"In small gestures as well as grand ones, she lets those with whom she works know they matter," wrote the directors who report to her. "She makes our environment a humane one – with humor, with her interest in our lives outside work, and with the flowers she brings from her garden to liven up our space."
Wood has applied her talents as a writer, journalist, administrator and manager widely in order to intelligently inform others, promote and protect the University community, and situate the University in a national (and even global) dialogue rooted in the core values of community development, creative innovation and exemplary leadership, said her supporters.
"In my role, I rely on the expertise of many to tell the University's story, including its ambitious goals and aspirations," Wood said. "The University is a large, decentralized institution and the unexpected occurs almost daily. To deal with the myriad issues, I must often call upon students, staff and faculty to help represent U.Va. in the face of adversity. I am grateful for their generosity of spirit and commitment.
"I am also grateful to my many mentors, friends and colleagues – some of whom have previously received the Zintl Award – for their support, friendship, quick wit and love. They have sustained me."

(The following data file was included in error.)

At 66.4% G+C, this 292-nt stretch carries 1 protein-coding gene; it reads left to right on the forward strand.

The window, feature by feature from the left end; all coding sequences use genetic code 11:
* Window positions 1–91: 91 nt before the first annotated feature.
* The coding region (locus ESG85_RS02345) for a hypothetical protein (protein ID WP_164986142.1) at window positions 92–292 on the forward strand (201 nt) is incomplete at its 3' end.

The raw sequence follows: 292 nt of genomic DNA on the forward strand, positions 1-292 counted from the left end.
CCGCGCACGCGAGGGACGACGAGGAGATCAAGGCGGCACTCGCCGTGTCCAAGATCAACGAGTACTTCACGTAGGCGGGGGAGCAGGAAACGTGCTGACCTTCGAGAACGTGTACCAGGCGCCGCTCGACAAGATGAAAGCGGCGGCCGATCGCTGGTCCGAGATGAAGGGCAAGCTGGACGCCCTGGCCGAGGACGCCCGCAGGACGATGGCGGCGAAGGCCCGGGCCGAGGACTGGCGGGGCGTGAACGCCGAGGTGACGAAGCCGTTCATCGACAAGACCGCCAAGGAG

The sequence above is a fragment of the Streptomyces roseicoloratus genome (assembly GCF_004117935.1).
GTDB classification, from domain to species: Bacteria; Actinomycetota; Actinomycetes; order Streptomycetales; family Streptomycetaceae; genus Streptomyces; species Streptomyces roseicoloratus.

Wood has a special relationship, in particular, with the reporters and editors of the Cavalier Daily, the student newspaper, whom she meets with and helps every year as the students take on new writing and editorial roles.
Thomas W. Madrecki, the Cavalier Daily's 2009-10 managing editor, wrote about what he learned from Wood: "Carol is much more than the University's spokesperson. She is a mentor to young reporters; an honest, creative and compassionate leader; and a genuine friend – everything the Elizabeth Zintl Leadership Award represents."
The Cavalier Daily editors back in 1998 recognized Wood's mentoring when they awarded her a "Pink Flamingo," marking the best and the worst of the year.
"The How Could We Live Without You Award goes to Carol Wood for tirelessly dealing with our pesky ways (and for serving such good food)," they wrote in an editorial.
In 2009, Wood received the Algernon Sydney Sullivan Award for her service to the University and her compassion for others. She also has been inducted into the Raven Society and received a Harrison Award for exceptional teaching and leadership.
Wood started her career in 1970 as a copy editor for the Norfolk-based newspaper, the Virginian-Pilot, and worked her way up through several editorial and directing positions at the paper's parent company, Landmark Communications Inc. She served as director of Landmark's corporate communications and vice president of the Virginian-Pilot and the Ledger-Star, among other jobs.
The Elizabeth Zintl Leadership Award uses a pan-University nomination and selection process. The award is made possible with support from the late David A. Harrison III, a devoted friend of Zintl's and one of the University's most generous benefactors. The award carries a $1,000 prize for the honoree to use for her professional or personal development.